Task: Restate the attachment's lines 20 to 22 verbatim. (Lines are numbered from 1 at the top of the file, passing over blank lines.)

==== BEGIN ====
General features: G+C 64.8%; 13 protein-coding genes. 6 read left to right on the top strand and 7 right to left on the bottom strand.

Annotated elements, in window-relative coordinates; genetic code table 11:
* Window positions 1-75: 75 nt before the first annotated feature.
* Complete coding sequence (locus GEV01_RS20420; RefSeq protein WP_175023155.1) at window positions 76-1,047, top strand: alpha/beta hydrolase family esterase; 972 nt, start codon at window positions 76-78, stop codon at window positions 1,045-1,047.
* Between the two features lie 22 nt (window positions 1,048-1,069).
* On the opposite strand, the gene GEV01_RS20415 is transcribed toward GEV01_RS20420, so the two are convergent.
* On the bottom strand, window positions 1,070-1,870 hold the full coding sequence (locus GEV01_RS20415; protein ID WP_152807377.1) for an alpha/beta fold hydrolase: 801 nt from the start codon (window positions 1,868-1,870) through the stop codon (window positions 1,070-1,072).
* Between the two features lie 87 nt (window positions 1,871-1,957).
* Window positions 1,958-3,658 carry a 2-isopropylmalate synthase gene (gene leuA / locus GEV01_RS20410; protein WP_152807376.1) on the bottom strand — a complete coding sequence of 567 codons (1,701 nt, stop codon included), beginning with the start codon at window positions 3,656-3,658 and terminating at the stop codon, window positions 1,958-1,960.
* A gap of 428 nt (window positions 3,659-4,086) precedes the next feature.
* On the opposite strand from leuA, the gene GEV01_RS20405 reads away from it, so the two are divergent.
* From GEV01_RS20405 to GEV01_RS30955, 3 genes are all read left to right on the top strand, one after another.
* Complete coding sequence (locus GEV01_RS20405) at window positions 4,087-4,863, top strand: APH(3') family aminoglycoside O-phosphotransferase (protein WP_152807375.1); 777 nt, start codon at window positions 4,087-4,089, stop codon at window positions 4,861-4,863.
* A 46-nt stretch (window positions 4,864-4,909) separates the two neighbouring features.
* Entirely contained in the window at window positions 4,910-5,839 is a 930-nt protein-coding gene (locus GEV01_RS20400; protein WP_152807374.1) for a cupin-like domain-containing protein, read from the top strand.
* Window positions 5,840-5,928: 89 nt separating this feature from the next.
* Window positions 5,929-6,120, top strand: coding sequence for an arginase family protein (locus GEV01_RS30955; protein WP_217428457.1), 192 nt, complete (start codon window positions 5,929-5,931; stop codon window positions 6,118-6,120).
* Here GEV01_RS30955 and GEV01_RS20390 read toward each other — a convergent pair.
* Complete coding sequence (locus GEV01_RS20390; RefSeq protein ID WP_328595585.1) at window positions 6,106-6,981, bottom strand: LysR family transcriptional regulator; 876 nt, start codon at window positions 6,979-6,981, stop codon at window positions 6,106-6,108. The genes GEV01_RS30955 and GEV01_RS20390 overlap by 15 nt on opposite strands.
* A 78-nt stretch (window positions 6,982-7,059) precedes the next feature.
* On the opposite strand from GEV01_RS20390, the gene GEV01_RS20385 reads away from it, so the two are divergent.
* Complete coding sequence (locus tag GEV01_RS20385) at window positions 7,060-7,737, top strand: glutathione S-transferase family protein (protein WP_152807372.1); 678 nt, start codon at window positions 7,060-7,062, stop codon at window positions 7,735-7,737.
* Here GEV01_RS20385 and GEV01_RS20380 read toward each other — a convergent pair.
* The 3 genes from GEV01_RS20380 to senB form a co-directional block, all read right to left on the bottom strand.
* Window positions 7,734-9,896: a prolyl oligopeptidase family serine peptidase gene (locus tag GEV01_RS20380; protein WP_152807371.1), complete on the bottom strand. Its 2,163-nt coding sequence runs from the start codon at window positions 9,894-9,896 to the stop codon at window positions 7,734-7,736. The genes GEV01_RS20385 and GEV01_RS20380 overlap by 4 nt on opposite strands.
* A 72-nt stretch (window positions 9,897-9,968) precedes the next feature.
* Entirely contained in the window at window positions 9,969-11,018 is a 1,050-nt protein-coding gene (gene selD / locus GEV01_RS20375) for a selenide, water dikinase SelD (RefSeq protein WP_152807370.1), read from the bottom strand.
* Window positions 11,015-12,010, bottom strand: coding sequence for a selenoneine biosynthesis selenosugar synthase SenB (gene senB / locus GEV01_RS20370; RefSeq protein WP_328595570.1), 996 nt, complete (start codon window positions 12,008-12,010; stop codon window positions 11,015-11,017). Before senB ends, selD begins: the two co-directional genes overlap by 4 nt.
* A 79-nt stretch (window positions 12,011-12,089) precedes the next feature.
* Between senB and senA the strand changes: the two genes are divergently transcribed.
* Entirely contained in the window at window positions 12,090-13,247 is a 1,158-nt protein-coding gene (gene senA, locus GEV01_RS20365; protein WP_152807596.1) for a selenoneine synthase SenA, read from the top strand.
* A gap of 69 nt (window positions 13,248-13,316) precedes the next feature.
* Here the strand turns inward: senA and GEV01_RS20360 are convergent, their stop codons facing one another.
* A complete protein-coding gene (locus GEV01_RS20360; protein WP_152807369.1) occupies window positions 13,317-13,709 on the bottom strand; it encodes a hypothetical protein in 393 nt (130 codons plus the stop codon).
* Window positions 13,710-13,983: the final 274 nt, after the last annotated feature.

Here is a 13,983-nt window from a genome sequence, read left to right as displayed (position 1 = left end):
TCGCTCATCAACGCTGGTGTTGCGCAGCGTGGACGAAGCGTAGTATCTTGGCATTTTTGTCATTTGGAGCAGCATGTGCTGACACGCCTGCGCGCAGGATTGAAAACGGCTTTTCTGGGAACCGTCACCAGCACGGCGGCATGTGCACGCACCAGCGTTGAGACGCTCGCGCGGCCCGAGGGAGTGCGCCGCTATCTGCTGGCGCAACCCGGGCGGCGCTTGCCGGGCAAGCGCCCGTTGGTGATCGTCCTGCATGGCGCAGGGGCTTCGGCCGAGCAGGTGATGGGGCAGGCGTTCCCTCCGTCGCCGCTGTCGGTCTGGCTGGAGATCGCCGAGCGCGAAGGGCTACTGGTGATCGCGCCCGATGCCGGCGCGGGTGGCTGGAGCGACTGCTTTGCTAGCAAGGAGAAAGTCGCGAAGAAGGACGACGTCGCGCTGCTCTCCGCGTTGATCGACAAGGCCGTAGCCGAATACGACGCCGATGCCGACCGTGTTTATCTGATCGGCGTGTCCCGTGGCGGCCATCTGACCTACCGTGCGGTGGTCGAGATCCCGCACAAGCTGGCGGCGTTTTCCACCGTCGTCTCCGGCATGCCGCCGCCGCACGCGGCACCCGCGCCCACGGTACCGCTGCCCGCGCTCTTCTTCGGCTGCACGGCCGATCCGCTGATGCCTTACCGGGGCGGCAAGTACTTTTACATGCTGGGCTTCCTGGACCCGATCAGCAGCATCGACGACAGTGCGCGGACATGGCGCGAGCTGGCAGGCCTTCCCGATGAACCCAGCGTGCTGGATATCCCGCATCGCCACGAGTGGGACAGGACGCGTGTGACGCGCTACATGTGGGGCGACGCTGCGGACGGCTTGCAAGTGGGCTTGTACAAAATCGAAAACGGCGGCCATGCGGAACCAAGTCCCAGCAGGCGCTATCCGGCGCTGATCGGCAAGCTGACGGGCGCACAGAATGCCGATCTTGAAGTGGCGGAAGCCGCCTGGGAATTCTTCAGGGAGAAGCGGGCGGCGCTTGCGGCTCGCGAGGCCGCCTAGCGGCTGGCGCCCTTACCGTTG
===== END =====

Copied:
* A 78-nt stretch (window positions 6,982-7,059) precedes the next feature.
* On the opposite strand from GEV01_RS20390, the gene GEV01_RS20385 reads away from it, so the two are divergent.
* Complete coding sequence (locus tag GEV01_RS20385) at window positions 7,060-7,737, top strand: glutathione S-transferase family protein (protein WP_152807372.1); 678 nt, start codon at window positions 7,060-7,062, stop codon at window positions 7,735-7,737.